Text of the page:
Walking among the gravestones, you find large family plots dating from the 1800s to the present time. Families who were early members of the congregation have remained connected to the church throughout the generations.
Charles Reed is the church historian, and has a great deal of appreciation for the stories the gravestones tell. He explained that the earliest date on a stone is 1835. Since the monument predates the church, he’s certain the grave was moved to the cemetery at a later time.
“I believe it was not uncommon for rural people to have a cemetery on their property,” he said. “When they moved, they would move their deceased loved ones with them. It’s pretty clear that may have happened here.”
One of the more intriguing gravestones is a simple marker with the inscription, “Unknown drummer boy 1861-1865.”
“It’s possible a young boy arrived in this area during the Civil War, died, and was buried in the cemetery,” Reed said.
Today, churches are often built on a grand scale, but at its founding, accessibility was more important to Green Hill and other area churches, rather than grandeur.
“This was a very walk-to, ride-your-horse-to neighborhood church,” Reed said. The congregation was made up of mainly Scots-Irish people who were more likely to be the workers: the house maids, the servants, the stablemen, rather than the mill owners.
Jane Reed added, “These people were often the house-people for the wealthy. Some were 'up-the-crickers' who worked in the powder mills.”
Pastor Speers noted that there are five Presbyterian churches along Kennett Pike, ranging from downtown Wilmington to Mendenhall, Pa. “Today, you can go to any one of them easily, but back when folks were on foot or horseback, they needed a neighborhood church,” he said.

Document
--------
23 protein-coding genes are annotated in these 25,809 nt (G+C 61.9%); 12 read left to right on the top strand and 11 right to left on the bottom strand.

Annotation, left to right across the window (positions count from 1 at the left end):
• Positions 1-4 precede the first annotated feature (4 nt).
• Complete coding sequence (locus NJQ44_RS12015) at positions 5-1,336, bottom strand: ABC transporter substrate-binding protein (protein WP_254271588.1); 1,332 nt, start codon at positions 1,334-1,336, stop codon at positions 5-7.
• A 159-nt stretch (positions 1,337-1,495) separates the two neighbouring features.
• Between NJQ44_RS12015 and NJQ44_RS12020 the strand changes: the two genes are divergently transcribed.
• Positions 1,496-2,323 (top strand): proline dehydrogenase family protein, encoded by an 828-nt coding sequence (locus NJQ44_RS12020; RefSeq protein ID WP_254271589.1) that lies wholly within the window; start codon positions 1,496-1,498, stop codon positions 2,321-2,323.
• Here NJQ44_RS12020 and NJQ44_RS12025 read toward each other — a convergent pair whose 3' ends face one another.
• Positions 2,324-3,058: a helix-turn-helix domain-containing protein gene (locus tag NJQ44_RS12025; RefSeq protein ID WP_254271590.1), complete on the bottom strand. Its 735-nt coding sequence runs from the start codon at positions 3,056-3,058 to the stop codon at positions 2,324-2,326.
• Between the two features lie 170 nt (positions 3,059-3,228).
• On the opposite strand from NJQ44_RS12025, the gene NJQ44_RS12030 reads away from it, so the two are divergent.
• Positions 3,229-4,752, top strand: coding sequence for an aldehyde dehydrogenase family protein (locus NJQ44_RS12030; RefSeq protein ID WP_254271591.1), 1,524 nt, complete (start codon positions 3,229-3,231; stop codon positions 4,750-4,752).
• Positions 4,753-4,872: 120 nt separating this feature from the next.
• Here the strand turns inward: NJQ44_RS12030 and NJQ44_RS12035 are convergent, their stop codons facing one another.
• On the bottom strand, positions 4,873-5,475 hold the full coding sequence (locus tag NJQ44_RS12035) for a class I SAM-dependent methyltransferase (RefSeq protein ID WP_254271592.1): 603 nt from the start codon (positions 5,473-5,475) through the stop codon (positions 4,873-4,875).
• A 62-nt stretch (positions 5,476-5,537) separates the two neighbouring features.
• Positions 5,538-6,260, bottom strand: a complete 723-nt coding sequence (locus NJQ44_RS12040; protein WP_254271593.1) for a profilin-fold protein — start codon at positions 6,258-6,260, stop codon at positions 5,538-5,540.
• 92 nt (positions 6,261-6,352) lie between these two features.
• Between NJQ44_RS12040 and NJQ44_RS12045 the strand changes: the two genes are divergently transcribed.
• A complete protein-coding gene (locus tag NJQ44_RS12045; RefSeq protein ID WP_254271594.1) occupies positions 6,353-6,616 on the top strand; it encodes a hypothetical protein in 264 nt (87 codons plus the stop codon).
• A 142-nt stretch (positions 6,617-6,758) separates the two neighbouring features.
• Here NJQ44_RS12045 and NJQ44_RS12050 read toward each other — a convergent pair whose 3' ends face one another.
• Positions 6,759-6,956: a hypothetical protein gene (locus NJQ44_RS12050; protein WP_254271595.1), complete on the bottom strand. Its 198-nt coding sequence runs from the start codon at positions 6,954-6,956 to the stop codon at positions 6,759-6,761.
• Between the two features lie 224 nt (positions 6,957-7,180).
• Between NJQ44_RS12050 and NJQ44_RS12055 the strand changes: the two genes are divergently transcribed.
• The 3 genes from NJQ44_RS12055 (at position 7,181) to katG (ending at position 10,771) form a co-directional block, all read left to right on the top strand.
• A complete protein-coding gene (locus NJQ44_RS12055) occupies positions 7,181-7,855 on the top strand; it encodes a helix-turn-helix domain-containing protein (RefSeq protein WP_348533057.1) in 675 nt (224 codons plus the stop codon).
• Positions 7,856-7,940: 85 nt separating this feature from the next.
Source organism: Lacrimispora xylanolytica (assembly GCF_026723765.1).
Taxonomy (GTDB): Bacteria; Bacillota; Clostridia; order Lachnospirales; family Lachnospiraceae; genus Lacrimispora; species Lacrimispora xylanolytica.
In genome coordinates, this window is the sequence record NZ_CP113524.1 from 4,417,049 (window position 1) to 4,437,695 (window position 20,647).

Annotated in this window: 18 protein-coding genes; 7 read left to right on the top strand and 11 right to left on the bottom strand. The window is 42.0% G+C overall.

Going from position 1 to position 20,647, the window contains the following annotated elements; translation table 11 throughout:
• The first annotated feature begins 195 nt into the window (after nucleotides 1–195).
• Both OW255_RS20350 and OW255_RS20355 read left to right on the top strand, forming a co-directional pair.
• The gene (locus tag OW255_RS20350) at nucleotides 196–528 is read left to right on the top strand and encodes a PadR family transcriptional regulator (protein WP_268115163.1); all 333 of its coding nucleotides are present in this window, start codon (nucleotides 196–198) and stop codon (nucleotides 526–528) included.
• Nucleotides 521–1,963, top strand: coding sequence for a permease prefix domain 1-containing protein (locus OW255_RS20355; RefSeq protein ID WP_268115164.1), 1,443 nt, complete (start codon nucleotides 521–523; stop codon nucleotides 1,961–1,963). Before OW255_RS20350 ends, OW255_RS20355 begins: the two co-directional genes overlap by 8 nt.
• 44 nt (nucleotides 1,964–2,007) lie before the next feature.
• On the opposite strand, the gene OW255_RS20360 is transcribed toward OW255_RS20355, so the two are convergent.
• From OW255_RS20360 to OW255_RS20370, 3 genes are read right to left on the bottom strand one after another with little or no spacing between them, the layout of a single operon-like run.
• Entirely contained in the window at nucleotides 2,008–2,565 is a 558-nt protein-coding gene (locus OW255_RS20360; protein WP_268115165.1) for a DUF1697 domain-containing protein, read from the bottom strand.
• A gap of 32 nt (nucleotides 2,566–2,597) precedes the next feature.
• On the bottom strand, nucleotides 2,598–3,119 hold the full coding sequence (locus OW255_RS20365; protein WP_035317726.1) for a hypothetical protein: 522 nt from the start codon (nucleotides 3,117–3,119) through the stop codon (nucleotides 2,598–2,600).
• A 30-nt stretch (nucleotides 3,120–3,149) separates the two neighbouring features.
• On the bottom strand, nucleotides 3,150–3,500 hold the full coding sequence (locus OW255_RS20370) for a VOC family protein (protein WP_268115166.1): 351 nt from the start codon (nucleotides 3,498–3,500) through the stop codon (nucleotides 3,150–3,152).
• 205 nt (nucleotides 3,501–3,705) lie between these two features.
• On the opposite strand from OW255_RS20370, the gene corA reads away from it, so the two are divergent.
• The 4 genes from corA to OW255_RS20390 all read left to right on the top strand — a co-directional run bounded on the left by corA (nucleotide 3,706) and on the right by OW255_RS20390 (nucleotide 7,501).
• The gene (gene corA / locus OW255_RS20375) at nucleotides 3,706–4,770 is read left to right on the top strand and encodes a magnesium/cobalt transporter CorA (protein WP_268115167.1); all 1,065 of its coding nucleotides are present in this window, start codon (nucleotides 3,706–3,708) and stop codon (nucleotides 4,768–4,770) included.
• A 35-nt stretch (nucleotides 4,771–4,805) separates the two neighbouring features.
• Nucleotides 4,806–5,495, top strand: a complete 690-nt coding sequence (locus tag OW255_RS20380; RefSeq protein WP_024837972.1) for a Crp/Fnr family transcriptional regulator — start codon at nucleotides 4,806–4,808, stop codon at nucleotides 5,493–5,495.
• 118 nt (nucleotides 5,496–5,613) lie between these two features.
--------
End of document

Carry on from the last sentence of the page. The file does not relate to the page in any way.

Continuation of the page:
Green Hill’s congregation currently numbers around 85 members, but there is a great vitality to this small church.
Jane and Charles Reed have a long history of service to Green Hill. It was their neighborhood church when they lived in Westover Hills, and they honored the tradition of walking to worship. Charles is treasurer of the church and also serves on the Presbytery Council. Jane is a Commissioner, as well as Clerk of Session.
“We have a great deal of prayer in this church,” Jane said, “and we like to think it works. We have a very good core of Bible-based people.”
The congregation is diverse in age, ranging from a newborn to a member who recently celebrated his 104th birthday. “There are members of families that go way back, and have been involved with this church for many years,” said Rev. Speers.
It’s also a happy church, according to Jane. “We call it the family of Green Hill Church. When someone joins, we welcome them into the family,” she said. “When we have a baptism, we are the ones who want to help bring the child up religiously.”
Green Hill’s congregation has a passionate interest in music. For several years, they have been inviting outside musicians to accompany and enhance worship services several times a year. This year musical guests have included the Welsh Choir, Capitol Brass, The Sunday Breakfast Mission Men’s Choir, and Vision A Capella. Additionally, the Chancel Choir joins voices with the choirs of St. Joseph R.C., Lower Brandywine Presbyterian and Christ Church for a service on the Tuesday before Thanksgiving. During Advent, the choir again joins with Lower Brandywine to perform a Christmas Cantata at each church.